Oxford is made of conversation, that’s really all there is to Oxford, and Waugh revered this art and mourned at its bedside to the day he himself died. And what he meant by conversation, to wit a play or dance of comic fantasy that grows wilder by the moment, sounds uncommonly like what one expects from his novels. Casting one’s mind back to a Brideshead sitting room, one can easily imagine him bouncing bits of, say, Decline and Fall or Vile Bodies back and forth with, say, Cyril Connolly and then finding that he didn’t need Connolly to play this game with, but could wait for his review. The great early novels were thus, just as much as Scott Fitzgerald’s, both entirely his own and the voice of a generation; group theater without the group.

But do not expect much accurate biographical help from such a set. To take one example from an infinity: in his breezy, but useful book (Bennett Cerf Goes to Oxford—and why not?), Carpenter reports that Betjeman, Waugh, Connolly, and the rest all had terrible trouble with their fathers, and anyone familiar with this gang immediately suspects a funny contest to see who has the most utterly dreadful father. But if so, which of them is playing and which serious?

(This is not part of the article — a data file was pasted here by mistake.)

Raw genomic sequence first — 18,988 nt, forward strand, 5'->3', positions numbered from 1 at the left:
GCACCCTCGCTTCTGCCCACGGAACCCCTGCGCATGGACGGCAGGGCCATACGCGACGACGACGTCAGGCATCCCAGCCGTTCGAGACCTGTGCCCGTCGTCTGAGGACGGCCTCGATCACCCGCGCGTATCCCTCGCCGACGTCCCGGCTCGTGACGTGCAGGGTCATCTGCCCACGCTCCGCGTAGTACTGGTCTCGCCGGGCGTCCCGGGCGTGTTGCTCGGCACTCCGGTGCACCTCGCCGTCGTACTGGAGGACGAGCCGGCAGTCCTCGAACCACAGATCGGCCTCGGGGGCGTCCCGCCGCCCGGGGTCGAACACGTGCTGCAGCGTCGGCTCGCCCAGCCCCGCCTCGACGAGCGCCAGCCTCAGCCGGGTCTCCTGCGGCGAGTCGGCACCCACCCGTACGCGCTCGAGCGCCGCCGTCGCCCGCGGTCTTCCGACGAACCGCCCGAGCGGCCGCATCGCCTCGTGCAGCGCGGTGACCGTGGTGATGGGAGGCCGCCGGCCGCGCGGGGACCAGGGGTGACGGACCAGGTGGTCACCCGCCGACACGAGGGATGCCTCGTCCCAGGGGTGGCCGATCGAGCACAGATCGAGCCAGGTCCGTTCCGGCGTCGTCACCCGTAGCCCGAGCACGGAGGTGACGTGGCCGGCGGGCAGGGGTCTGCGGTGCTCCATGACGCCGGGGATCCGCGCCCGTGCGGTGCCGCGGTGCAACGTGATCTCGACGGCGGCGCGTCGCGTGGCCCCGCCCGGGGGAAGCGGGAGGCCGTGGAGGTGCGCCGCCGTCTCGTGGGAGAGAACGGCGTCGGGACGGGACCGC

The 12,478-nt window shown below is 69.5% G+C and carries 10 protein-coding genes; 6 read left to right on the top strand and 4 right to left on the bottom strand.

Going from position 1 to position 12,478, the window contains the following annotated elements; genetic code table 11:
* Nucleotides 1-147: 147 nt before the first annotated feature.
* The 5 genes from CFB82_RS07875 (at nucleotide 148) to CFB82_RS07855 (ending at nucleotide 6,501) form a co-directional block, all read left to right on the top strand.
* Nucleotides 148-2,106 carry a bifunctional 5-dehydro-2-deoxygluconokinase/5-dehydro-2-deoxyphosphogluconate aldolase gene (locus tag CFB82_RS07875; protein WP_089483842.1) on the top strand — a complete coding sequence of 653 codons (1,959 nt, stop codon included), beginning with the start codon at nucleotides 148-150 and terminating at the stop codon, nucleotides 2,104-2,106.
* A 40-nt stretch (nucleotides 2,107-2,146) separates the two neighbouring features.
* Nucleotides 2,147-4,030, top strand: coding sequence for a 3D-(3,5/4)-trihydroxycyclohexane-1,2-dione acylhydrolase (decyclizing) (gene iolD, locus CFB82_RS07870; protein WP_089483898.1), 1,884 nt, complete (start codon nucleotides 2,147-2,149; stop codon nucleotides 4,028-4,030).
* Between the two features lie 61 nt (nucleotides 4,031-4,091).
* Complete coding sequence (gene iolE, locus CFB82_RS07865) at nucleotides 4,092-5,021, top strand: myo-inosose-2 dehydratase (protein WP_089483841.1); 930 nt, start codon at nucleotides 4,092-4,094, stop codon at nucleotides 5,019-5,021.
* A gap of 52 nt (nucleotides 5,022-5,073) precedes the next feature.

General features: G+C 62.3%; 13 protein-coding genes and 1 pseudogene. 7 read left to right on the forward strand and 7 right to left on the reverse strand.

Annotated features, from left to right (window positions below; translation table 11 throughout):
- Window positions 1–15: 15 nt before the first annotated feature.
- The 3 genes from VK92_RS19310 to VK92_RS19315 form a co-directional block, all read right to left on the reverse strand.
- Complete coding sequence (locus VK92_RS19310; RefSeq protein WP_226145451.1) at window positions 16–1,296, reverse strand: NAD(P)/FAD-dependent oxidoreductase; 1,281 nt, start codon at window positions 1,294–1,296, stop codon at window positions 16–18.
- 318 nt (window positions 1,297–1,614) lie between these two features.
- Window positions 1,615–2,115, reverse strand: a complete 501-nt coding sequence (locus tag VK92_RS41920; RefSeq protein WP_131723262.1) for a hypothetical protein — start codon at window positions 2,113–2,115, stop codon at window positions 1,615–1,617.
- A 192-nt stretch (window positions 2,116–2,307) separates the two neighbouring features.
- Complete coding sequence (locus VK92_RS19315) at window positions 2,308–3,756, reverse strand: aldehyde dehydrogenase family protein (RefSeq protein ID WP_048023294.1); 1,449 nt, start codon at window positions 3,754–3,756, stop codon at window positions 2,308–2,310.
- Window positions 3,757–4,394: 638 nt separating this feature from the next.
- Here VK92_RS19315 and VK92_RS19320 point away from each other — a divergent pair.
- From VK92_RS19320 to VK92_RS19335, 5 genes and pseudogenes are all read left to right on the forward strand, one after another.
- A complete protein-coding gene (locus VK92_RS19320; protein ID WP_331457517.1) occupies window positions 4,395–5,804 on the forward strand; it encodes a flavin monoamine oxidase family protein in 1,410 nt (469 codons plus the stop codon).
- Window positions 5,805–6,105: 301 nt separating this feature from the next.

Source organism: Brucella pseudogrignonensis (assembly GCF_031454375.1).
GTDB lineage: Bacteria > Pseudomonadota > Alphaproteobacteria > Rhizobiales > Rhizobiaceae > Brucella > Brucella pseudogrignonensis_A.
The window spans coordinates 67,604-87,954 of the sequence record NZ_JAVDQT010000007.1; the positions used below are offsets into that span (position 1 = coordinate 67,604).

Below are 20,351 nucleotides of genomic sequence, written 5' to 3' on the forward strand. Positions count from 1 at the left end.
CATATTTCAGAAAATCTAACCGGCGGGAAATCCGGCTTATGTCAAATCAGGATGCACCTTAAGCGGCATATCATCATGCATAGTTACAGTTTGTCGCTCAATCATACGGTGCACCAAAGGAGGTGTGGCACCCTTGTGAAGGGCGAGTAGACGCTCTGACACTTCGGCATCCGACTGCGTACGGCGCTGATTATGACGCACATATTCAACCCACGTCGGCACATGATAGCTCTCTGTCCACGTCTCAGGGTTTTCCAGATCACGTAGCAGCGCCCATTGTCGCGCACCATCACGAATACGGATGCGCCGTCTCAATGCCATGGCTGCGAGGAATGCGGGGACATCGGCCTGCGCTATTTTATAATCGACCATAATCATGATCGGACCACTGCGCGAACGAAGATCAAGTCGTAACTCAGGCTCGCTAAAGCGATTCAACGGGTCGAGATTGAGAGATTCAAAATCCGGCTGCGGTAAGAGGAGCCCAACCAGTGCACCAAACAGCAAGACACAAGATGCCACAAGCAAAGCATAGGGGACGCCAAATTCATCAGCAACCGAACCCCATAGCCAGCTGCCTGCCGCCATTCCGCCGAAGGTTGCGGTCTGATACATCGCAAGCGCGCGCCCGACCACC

All the fathers Carpenter describes have a mythic sound to them: it is one of the few compensations of the brutish public school system that your parents dwindle to pinpoints after a while so that all you remember for sure is that they’re the people who sent you to this unspeakable place. But Waugh’s school years were spent at home, so his father was more corporeal than most, and Stannard is particularly good at ignoring Waugh’s Oxonian flimflam on the subject and getting down to the shillings and pence, the strained visits and dutiful letters of the matter. And one finds what one finds in so many of his domestic relationships, an alternation of lordliness and bourgeois punctilio, as Basil Seal and Peter Pastmaster war for his soul. The drama, as always, lies in deciding whether this was a bad man striving to be good or just a good man striving to be unusual.